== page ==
“If you hear a voice within you say, ‘You cannot paint,’ then by all means paint, and that voice will be silenced.” — Vincent van Gogh
When I was very young, I couldn’t read. But then, in second grade, I was lucky enough to have a brilliant teacher who took me under her wing and brute forced reading into me. After that, I never had a book out of my hands. Even though that problem was fixed, by year 10 I’d convinced myself – with the help of some pretty terrible grades – that I couldn’t do math. Once again, a brilliant teacher stepped in and brute forced me. And now I can do math and can even program computers a little bit…
The point is, lots of people and companies describe themselves as “not innovative”. But there’s no such thing as “not innovative”, no matter who you are. First, just try. You may or may not succeeed, but if you fail, then get a brilliant teacher. Sometimes, brute force – just a little bit – is all that’s needed.
“Institutions will try to preserve the problem to which they are the solution”—Clay Shirky
Now, this is a very interesting take on things. Normally, one imagines that institutions perserve their answer to problems no matter the cost. That’s what decent, steady managers are suppposed to do, right? But Clay’s quote goes right to the heart of things. Good, steady managers have a vested interesting in making sure their problem sticks around to preserve their own interests. I love this quote, because it perfectly encapuslates the reasons why being an innovator is just such hard work: you’re not trying just to improve or change things your organization is doing right now, you’re trying to reframe its whole environmental context.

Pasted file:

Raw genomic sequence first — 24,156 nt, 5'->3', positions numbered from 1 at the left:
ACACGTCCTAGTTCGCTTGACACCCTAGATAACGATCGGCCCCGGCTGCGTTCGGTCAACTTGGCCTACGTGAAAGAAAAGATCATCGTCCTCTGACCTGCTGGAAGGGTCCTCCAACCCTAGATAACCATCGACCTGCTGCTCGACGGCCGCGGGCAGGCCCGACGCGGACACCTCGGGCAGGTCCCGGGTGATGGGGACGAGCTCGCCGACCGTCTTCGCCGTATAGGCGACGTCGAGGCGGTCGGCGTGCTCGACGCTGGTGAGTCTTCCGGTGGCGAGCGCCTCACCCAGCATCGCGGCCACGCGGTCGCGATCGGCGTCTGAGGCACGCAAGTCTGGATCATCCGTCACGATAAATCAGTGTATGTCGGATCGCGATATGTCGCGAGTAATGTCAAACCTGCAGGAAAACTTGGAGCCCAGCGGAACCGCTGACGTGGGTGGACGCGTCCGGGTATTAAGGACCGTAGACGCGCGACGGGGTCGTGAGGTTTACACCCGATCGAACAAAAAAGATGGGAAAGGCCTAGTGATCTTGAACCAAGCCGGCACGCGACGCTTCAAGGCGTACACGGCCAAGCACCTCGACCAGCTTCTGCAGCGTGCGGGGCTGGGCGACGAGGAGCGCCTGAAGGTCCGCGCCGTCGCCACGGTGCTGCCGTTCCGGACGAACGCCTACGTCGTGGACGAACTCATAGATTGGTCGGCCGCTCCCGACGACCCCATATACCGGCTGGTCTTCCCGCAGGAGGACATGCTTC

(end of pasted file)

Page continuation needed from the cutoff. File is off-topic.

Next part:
“The only thing all successful people have in common is that they’re successful, so don’t waste your time copying “the successful strategies” of others.” -Seth Godin
And the only thing successful innovators have in common is they’re successful. There is some value in best practice, and copying what’s worked someone else, but in the end, each innovation problem is fresh, new, and deserves its own solution. How could it not be? Innovation is a people problem and if there’s one thing about people, and groups of people, they’re always surprisingly unique.
“The stone age didn’t end because they ran out of stones.” – unknown
And industries aren’t disrupted because they’ve run out of widgets. For the caveman, the failure was to fail to see the coming age of bronze. For we modern innovators, the failure is to fail to remember that after broze came iron, then steam, then, then and then…
It is easy, and short term it is less risky, to pretend the only threat to your present secure situation is making sure you have enough stones.
“I am not afraid…I was born to do this.” – Joan of Arc
Show me an innovator who does not take risks, and I will point to a line manager who does not innovate. There is significant personal risk involved in trying to change things. You either accept it, and try anyway, or you accept the status quo.
It is reasonable to be aware of – and fearful of – consequences. What’s unreasonable is to be unfearful of the status quo, which for most companies and most people is a much greater threat than change in the long term.